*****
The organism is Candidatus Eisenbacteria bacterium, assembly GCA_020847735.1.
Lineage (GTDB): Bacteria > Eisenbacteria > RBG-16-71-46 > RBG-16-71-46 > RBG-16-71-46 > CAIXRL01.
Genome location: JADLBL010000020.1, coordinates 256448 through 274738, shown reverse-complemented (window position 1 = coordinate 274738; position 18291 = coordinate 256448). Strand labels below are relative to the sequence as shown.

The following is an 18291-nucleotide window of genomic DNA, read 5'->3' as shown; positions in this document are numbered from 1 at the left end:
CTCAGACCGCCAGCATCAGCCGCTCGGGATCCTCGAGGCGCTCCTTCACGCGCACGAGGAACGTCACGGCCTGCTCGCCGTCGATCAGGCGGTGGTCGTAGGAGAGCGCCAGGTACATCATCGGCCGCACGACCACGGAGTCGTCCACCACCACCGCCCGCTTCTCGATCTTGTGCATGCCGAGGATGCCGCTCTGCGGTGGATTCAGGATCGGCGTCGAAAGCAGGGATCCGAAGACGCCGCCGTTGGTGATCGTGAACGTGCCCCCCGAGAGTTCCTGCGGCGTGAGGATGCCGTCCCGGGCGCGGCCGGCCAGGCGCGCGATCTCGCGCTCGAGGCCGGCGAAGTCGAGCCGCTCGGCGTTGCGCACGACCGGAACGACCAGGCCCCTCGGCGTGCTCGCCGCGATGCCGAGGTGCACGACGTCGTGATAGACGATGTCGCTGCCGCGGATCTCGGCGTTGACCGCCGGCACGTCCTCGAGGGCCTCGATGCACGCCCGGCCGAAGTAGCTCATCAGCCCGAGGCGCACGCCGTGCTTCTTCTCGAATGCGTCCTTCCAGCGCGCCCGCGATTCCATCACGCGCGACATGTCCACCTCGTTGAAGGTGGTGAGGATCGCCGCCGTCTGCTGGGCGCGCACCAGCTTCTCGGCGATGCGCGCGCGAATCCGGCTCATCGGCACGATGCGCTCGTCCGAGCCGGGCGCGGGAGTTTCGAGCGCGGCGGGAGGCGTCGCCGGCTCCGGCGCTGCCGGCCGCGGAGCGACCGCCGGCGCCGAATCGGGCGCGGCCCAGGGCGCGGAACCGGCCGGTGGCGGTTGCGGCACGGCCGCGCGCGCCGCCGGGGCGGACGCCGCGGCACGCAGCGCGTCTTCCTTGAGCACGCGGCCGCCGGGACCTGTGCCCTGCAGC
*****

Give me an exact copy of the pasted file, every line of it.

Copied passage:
The organism is Candidatus Eisenbacteria bacterium, assembly GCA_020847735.1.
Lineage (GTDB): Bacteria > Eisenbacteria > RBG-16-71-46 > RBG-16-71-46 > RBG-16-71-46 > CAIXRL01.
Genome location: JADLBL010000020.1, coordinates 256448 through 274738, shown reverse-complemented (window position 1 = coordinate 274738; position 18291 = coordinate 256448). Strand labels below are relative to the sequence as shown.

The following is an 18291-nucleotide window of genomic DNA, read 5'->3' as shown; positions in this document are numbered from 1 at the left end:
CTCAGACCGCCAGCATCAGCCGCTCGGGATCCTCGAGGCGCTCCTTCACGCGCACGAGGAACGTCACGGCCTGCTCGCCGTCGATCAGGCGGTGGTCGTAGGAGAGCGCCAGGTACATCATCGGCCGCACGACCACGGAGTCGTCCACCACCACCGCCCGCTTCTCGATCTTGTGCATGCCGAGGATGCCGCTCTGCGGTGGATTCAGGATCGGCGTCGAAAGCAGGGATCCGAAGACGCCGCCGTTGGTGATCGTGAACGTGCCCCCCGAGAGTTCCTGCGGCGTGAGGATGCCGTCCCGGGCGCGGCCGGCCAGGCGCGCGATCTCGCGCTCGAGGCCGGCGAAGTCGAGCCGCTCGGCGTTGCGCACGACCGGAACGACCAGGCCCCTCGGCGTGCTCGCCGCGATGCCGAGGTGCACGACGTCGTGATAGACGATGTCGCTGCCGCGGATCTCGGCGTTGACCGCCGGCACGTCCTCGAGGGCCTCGATGCACGCCCGGCCGAAGTAGCTCATCAGCCCGAGGCGCACGCCGTGCTTCTTCTCGAATGCGTCCTTCCAGCGCGCCCGCGATTCCATCACGCGCGACATGTCCACCTCGTTGAAGGTGGTGAGGATCGCCGCCGTCTGCTGGGCGCGCACCAGCTTCTCGGCGATGCGCGCGCGAATCCGGCTCATCGGCACGATGCGCTCGTCCGAGCCGGGCGCGGGAGTTTCGAGCGCGGCGGGAGGCGTCGCCGGCTCCGGCGCTGCCGGCCGCGGAGCGACCGCCGGCGCCGAATCGGGCGCGGCCCAGGGCGCGGAACCGGCCGGTGGCGGTTGCGGCACGGCCGCGCGCGCCGCCGGGGCGGACGCCGCGGCACGCAGCGCGTCTTCCTTGAGCACGCGGCCGCCGGGACCTGTGCCCTGCAGC